to do with it. Hilda was a very pretty child, and
had besides a fascinating little manner which
usually gained for her a great deal of notice, and
this naturally gave her plenty of confidence in her-
self. She seldom took the trouble to get cross, and
if she could not persuade people to give her her
own way she quietly took it. Kathleen was quite
accustomed to the fact that- Hilda was more
attractive than herself, and when one day she heard
a visitor say that Though Hilda is so pretty, there
is more in Kathleen's face," the remark puzzled
her a good deal. She was not given to looking
at herself in the glass, but that day she studied her
face carefully, and finally decided that her pale
cheeks and dreamy eyes could not compare with
Hilda's lovely colouring, and that the lady must
have made a mistake. But Kathleen did not know
how those quiet gray eyes could light up some-
times, nor'howvery sweet was the smile that gave the
wistful little face a beauty Hilda's never showed.
When they rose to leave the table that evening,
the children, as usual, kissed their grandfather, and
said good-night to him. Hilda always gave him a
hasty little peck of a kiss unless she wanted any-
thing, and then she hugged him violently and
called him "grandfather dear." Rory, who con-
sidered himself too big for such things, also made
as small a business of it as possible, and then the
two had a race to the drawing-room, where they
spent half-an-hour with their mother before going
to bed, and a scramble for the favourite seat.
Kathleen was generally last because she always
folded her mother's serviette, which had to be done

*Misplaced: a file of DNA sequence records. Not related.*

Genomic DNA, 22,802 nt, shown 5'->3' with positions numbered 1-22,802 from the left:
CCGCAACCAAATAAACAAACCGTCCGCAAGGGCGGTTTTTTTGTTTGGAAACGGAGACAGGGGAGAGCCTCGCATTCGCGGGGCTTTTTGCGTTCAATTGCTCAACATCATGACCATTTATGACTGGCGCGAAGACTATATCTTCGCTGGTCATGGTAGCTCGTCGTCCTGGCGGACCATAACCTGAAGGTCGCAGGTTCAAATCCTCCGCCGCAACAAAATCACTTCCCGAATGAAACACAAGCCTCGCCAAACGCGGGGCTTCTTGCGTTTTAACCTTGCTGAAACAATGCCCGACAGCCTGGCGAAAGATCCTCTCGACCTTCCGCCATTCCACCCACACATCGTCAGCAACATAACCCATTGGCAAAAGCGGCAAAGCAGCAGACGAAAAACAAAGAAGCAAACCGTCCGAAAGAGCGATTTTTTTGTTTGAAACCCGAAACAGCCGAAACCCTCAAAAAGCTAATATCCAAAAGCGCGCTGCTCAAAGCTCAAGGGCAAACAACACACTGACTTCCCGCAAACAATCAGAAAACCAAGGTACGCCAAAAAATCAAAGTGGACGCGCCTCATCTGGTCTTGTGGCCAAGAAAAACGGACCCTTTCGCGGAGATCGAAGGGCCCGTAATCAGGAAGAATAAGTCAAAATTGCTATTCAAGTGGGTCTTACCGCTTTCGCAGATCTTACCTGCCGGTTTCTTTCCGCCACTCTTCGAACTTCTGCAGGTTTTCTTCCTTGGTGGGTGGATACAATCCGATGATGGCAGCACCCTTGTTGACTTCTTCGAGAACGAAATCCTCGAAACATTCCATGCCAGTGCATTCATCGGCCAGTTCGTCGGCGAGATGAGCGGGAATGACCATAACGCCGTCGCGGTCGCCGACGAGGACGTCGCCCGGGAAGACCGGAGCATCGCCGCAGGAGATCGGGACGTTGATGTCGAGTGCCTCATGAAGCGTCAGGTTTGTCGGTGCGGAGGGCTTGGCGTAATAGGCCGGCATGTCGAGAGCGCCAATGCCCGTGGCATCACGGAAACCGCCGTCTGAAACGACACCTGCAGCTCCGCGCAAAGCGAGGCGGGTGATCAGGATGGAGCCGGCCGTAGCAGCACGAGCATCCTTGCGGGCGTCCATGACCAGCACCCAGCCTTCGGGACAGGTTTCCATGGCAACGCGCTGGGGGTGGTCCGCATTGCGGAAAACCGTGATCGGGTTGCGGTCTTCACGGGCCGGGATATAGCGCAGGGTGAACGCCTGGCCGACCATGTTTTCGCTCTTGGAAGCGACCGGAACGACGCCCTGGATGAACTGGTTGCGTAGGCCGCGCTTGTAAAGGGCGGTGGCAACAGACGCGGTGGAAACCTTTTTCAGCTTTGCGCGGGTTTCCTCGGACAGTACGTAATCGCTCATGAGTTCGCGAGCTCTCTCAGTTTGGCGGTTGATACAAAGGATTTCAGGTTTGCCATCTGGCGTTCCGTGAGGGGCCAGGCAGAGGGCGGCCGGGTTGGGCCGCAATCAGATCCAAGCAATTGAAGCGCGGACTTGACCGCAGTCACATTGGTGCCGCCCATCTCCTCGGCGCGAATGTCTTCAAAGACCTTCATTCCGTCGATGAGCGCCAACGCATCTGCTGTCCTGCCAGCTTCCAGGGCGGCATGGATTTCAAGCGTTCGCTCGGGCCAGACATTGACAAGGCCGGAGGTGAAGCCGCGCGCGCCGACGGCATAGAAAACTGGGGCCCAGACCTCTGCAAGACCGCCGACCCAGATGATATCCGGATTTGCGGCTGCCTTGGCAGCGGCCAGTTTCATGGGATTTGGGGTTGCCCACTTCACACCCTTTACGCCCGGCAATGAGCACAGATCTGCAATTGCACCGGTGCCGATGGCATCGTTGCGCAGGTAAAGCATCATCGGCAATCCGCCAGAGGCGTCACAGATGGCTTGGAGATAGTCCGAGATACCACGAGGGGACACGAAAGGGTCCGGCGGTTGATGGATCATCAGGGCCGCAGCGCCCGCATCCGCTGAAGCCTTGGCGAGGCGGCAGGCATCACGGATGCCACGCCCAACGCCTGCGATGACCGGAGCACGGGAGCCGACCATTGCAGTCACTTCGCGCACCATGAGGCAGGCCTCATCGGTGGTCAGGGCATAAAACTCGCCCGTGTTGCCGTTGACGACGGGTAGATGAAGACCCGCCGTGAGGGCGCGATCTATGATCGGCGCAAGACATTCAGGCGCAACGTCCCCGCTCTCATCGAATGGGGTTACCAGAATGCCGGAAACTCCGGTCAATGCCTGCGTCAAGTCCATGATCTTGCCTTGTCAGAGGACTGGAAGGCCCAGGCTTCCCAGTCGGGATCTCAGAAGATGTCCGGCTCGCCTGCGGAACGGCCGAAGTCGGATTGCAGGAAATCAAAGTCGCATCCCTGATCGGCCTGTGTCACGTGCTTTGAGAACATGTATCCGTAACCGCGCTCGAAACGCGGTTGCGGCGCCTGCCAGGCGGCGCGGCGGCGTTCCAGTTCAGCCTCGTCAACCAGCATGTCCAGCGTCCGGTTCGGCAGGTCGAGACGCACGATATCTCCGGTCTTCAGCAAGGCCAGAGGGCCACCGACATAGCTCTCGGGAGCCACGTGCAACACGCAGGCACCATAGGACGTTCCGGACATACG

very neatly. To-night when she had given her
timid kiss she was held fast, and the keen old eyes
scanned her shrinking face.
"Well, little mouse, last again," her grandfather
said kindly; "don't let Miss Hilda always outrun
you. She is younger than you are."
Yes, but not much-not quite a year," answered
Kathleen, feeling as though it must be her fault
that Hilda was as tall as she was, and a great deal
sharper; but Mr. Elliott's eyes had a kindly
twinkle as he said:
Well, hold your own. And what do you think
about this precious Jubilee business? Don't you
want a treat too? You did not say anything."
"Yes, if you please, grandfather !"
And what is it to be ?"
Kathleen gave a little gasp, a pink colour rose
in her cheeks, her eyes grew very bright.
"Oh," she said, I should like to do something
very nice. I should like it to be a real Jubilee."
"You would ?" said the old gentleman,-amused
at her earnestness. "And what would that be, I
wonder. A new frock? A day to go a-gipsying?"
No," answered Kathleen, I would like some-
thing far better than that."
"Well, think over it and make up your minds.
Tell the others I shall speak to you all about it in
a few days. Good-night."
Kathleen ran to the drawing-room in great
"Where have you been ?" asked Hilda. "What
did grandfather want with you ? "
He talked about the Jubilee," said Kathleen;
"he says we are to think what we would like and
he will talk to us in a day or two."
"Well, he might have said that to us all,"
grumbled Hilda. He has kept you more than
five minutes, and he will come and want mother to
play chess with him before we have had any
reading. Now, mother dear, please begin."
There was a great deal of discussion about the
promised treat, and many delightful plans were
made and unmade, for of course it was difficult to
please everyone. Hugh and Eva had no desires
beyond the toyshop; Kathleen was very silent on
the'subject, but Hilda and Roderic had a new idea
four or five times a day.
On Saturday afternoon they were all in the
morning-room with their mother, when Mr. Elliott
joined them, and turning suddenly to Kathleen,
"Well, now about this Jubilee. Have you
agreed about anything? "
"O grandfather, please let me tell you!"
begged Hilda; "we have such a lovely plan, and
Kathy was not listening when I told her, so I am
sure she cannot tell you properly."
Go on then, Magpie," agreed her grandfather,
and Hilda was too eager to speak to resent the
name she hated.
I should like a very nice garden party," she
said, "a large one, you know, grandfather, just like
a grown up party, and to send the invitations our-